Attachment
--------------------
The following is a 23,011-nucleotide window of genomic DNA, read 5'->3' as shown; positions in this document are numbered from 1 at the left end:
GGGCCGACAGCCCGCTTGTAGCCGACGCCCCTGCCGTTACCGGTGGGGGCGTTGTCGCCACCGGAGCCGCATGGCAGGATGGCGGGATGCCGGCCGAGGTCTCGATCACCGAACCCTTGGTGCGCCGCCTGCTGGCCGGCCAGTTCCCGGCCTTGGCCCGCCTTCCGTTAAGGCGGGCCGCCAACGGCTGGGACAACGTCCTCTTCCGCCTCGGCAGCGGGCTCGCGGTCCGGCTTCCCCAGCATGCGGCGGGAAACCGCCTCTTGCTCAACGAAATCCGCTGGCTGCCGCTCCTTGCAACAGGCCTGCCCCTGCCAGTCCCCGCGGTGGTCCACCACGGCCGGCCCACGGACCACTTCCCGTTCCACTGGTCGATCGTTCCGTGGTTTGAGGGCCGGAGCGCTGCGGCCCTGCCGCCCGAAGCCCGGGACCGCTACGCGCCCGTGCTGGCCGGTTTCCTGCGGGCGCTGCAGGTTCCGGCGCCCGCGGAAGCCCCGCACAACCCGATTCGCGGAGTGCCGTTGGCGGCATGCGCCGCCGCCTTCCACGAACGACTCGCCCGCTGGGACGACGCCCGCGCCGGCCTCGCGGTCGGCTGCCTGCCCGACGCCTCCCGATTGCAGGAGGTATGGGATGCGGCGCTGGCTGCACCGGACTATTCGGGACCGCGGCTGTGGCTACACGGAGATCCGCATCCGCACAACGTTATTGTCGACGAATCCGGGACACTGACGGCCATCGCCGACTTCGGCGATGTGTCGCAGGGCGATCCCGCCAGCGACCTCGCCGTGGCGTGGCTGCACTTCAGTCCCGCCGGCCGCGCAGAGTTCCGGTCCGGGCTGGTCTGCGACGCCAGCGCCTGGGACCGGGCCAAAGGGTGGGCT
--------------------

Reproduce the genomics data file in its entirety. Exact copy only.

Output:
The following is a 23,011-nucleotide window of genomic DNA, read 5'->3' as shown; positions in this document are numbered from 1 at the left end:
GGGCCGACAGCCCGCTTGTAGCCGACGCCCCTGCCGTTACCGGTGGGGGCGTTGTCGCCACCGGAGCCGCATGGCAGGATGGCGGGATGCCGGCCGAGGTCTCGATCACCGAACCCTTGGTGCGCCGCCTGCTGGCCGGCCAGTTCCCGGCCTTGGCCCGCCTTCCGTTAAGGCGGGCCGCCAACGGCTGGGACAACGTCCTCTTCCGCCTCGGCAGCGGGCTCGCGGTCCGGCTTCCCCAGCATGCGGCGGGAAACCGCCTCTTGCTCAACGAAATCCGCTGGCTGCCGCTCCTTGCAACAGGCCTGCCCCTGCCAGTCCCCGCGGTGGTCCACCACGGCCGGCCCACGGACCACTTCCCGTTCCACTGGTCGATCGTTCCGTGGTTTGAGGGCCGGAGCGCTGCGGCCCTGCCGCCCGAAGCCCGGGACCGCTACGCGCCCGTGCTGGCCGGTTTCCTGCGGGCGCTGCAGGTTCCGGCGCCCGCGGAAGCCCCGCACAACCCGATTCGCGGAGTGCCGTTGGCGGCATGCGCCGCCGCCTTCCACGAACGACTCGCCCGCTGGGACGACGCCCGCGCCGGCCTCGCGGTCGGCTGCCTGCCCGACGCCTCCCGATTGCAGGAGGTATGGGATGCGGCGCTGGCTGCACCGGACTATTCGGGACCGCGGCTGTGGCTACACGGAGATCCGCATCCGCACAACGTTATTGTCGACGAATCCGGGACACTGACGGCCATCGCCGACTTCGGCGATGTGTCGCAGGGCGATCCCGCCAGCGACCTCGCCGTGGCGTGGCTGCACTTCAGTCCCGCCGGCCGCGCAGAGTTCCGGTCCGGGCTGGTCTGCGACGCCAGCGCCTGGGACCGGGCCAAAGGGTGGGCT